I suppose I should join the legions who "had to register" in order to make a point, though mine is to take the part of the prosecution:
Isaac Asimov & Robert Silverberg wrote:...In other words, we could have told you that one of our characters paused to strap on his quonglishes before setting out on a walk of seven vorks along the main gleebish of his native znoob, and everything might have seen ever so much more thoroughly alien. But it would also have been ever so much more difficult to make sense out of what we were saying, and that did not seem useful. The essence of this story does not lie in the quantity of bizarre terms we might have invented; it lies, rather, in the reaction of a group of people somewhat like ourselves, living on a world somewhat like ours in all but one highly important detail, as they react to a challenging situation that is completely different from anything the people of Earth have ever had to deal with.
-From the foreword to the consolidated edition of Nightfall
Given that the original short story was published in 1941, it is probably safe to say that the problem of artificial vocabulary expansion has been around as long as genres that give the author remotest excuse to do so. Ultimately to me the question comes down to how artificial the words are: I do not consider many of the above-cited examples problematic as they come from the place all neologisms do, which is largely novel adaptations of or uses for extant words; proper nouns make up much of the balance. The words that always jump out of the page and stab me in the eye are ones that are unnecessary. Watership Down comes to mind; someone else mentioned it earlier as an exception but I hold that it is only an exception in that the book is well enough written to overcome that handicap. The book would certainly have been better unburdened by much of the rabbitese, especially as it was applied to already defined concepts such as the few animals that merited their own words (which was strikingly inconsistent; some animals were only named in English, some were sometimes named in English, and at least one was never named in English).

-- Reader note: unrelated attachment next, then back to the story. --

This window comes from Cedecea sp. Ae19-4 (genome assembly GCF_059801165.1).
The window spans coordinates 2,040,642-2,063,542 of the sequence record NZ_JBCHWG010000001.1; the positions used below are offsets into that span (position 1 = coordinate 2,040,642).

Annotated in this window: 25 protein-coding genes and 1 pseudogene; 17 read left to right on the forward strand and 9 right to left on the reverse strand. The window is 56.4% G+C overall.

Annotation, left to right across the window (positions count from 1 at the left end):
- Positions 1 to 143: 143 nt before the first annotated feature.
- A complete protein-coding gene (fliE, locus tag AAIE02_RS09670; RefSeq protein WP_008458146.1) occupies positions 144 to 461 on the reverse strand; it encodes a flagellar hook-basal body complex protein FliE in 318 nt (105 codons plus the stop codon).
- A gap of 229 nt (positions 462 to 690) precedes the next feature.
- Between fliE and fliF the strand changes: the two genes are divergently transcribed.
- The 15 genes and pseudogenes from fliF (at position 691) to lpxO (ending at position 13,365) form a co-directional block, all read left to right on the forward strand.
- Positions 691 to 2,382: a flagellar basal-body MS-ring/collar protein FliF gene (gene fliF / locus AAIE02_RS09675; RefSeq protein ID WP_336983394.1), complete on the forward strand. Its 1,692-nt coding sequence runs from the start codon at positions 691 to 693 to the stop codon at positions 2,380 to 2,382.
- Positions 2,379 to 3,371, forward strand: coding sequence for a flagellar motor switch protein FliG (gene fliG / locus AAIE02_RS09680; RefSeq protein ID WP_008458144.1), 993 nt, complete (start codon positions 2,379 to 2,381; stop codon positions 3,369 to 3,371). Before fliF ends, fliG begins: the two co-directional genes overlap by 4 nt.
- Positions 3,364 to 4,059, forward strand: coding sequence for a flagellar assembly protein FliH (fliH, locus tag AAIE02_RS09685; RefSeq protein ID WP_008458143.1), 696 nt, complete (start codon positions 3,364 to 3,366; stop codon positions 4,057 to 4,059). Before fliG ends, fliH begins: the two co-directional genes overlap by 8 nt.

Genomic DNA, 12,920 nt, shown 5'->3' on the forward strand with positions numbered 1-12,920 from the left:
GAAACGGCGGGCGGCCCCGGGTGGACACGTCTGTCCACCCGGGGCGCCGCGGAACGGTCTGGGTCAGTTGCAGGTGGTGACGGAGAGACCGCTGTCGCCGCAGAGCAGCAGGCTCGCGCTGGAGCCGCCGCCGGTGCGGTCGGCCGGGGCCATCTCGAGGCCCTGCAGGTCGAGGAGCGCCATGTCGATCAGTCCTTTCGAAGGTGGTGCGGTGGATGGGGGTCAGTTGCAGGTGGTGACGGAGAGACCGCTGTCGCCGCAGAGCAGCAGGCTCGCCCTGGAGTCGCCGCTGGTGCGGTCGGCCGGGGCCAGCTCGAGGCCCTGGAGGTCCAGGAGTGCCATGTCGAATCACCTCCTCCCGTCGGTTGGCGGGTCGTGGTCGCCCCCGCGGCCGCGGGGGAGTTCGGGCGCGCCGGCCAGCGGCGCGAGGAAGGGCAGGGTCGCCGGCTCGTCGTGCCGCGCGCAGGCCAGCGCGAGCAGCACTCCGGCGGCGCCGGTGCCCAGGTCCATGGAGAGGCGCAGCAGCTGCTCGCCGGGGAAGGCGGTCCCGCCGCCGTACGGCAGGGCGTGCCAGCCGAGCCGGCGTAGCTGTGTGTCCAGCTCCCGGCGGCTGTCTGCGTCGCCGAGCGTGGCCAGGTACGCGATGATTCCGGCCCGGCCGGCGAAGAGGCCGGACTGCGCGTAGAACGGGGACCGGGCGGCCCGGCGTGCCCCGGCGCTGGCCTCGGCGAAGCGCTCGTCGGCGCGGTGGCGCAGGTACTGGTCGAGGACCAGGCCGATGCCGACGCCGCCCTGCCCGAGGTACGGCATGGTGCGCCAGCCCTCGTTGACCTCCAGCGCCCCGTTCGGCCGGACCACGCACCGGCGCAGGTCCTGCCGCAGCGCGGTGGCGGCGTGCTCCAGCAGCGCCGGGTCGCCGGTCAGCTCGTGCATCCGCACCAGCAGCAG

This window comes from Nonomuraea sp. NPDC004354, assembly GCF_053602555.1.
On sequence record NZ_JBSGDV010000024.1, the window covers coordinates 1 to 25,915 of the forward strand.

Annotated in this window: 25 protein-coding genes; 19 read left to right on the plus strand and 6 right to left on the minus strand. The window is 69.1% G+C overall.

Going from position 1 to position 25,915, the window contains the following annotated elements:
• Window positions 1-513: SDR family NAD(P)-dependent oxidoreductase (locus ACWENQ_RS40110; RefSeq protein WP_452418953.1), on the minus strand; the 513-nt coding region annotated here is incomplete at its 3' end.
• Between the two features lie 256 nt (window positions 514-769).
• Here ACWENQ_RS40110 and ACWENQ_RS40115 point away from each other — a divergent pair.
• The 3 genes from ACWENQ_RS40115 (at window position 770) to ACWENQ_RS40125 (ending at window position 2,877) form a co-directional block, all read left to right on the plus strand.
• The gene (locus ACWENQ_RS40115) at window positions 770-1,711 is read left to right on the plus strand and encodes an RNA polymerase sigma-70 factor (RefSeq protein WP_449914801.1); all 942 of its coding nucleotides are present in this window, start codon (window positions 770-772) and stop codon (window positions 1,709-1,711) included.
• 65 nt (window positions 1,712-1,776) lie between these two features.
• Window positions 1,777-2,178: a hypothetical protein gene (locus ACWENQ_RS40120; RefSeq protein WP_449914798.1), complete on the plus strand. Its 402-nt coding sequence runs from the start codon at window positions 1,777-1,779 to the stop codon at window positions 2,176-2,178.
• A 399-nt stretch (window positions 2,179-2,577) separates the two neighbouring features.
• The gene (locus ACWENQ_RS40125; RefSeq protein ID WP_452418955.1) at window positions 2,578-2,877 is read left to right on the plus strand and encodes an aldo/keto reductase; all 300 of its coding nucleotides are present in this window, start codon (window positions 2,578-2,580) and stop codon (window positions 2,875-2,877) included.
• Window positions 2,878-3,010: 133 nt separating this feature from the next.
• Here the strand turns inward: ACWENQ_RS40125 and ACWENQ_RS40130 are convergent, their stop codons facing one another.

Of course, I vastly prefer words that have been just made up over the CamelCased conjunctions found in some books of late, as if to highlight the specialness of the new term over the two perfectly adequate words it replaces; that or as argument by the author that they are not being paid by the word.
jqavins wrote:I would like to retract my earlier statement regarding rules of thumb after re-reading the strip. Oops.
But this part stays:
Just once (and I mean it: once and only once) I'd like to see a book that goes to the extreme. Start off in an extant earthly language, e.g. English, introducing a few made up words. Introduce more and more words, and sentences that use more and more of them together, until the reader has learned a whole made up language, and finish the book completely in said language, with not a word of the original language in the last chapter or two. It would require an author who is both hell of a skilled writer and one mighty good linguist to not only make up a rich enough language but also teach it to the reader while spinning a yarn worth telling. But it would be truly awesome if someone could pull it off.
It is only a poem, but...
"`Twas brillig, and the slithy toves
Did gyre and gimble in the wabe:
All mimsy were the borogoves,
And the mome raths outgrabe."
...etc. In college I had an assignment in the use of stream editors that used Jabberwocky
as the seed and asked for various properties about it or mutations of it as the questions. By the end I was rather familiar with the poem.